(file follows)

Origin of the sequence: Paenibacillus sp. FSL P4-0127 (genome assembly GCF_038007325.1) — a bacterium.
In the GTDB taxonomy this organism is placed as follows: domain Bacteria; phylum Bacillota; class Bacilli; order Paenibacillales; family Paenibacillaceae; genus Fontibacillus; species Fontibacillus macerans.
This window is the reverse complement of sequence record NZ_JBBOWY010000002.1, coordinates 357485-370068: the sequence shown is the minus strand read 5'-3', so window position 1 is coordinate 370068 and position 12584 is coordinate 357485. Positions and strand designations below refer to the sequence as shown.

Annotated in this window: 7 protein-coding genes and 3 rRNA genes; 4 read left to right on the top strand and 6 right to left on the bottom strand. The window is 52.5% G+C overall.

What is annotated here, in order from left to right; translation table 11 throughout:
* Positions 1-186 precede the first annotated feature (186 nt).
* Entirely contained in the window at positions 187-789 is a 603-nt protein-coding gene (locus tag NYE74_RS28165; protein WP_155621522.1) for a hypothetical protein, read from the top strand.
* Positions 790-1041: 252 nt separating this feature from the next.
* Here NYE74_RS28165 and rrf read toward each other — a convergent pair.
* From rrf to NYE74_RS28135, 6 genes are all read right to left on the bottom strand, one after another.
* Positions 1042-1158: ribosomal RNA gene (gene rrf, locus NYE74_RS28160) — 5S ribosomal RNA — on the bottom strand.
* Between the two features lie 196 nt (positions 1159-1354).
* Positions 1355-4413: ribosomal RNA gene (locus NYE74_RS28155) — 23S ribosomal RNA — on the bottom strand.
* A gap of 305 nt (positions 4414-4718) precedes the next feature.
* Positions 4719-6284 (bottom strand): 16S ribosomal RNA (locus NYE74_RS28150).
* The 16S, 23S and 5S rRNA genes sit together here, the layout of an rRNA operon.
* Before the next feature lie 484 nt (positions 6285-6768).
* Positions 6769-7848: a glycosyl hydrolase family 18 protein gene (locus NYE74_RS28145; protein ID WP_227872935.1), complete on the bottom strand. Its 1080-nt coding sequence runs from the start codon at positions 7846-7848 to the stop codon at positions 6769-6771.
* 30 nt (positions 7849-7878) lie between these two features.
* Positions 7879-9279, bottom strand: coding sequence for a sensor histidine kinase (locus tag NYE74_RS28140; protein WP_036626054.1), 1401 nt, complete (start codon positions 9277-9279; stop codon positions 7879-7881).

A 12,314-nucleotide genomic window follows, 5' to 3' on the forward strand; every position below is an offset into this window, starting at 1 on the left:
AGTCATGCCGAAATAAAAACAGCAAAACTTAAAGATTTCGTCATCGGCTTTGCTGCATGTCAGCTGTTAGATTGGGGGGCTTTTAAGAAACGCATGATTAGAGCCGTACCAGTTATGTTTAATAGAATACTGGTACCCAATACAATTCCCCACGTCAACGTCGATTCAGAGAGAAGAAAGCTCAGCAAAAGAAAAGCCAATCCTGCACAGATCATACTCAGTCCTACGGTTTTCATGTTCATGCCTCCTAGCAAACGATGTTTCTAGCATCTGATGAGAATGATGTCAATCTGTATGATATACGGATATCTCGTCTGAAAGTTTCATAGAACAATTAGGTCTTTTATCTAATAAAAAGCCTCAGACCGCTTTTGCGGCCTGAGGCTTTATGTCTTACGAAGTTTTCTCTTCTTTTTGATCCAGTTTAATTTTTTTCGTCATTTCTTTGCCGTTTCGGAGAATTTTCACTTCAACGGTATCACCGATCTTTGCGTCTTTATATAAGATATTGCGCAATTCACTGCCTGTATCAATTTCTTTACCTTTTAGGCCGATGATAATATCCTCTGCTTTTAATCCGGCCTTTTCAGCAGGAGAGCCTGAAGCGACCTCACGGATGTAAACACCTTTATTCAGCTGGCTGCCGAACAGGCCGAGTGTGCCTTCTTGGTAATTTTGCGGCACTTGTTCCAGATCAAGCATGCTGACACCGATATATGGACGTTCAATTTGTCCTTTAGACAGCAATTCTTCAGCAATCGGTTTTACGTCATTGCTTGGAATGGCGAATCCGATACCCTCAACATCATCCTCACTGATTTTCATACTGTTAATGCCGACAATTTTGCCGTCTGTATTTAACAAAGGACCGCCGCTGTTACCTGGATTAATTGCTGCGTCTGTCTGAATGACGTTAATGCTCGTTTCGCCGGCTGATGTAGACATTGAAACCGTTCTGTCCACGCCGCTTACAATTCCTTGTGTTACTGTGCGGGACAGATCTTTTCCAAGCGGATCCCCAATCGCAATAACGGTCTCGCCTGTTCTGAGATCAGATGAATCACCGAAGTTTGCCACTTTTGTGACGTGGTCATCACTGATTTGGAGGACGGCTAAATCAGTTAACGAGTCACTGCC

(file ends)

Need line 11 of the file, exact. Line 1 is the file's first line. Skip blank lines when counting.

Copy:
* Positions 1042-1158: ribosomal RNA gene (gene rrf, locus NYE74_RS28160) — 5S ribosomal RNA — on the bottom strand.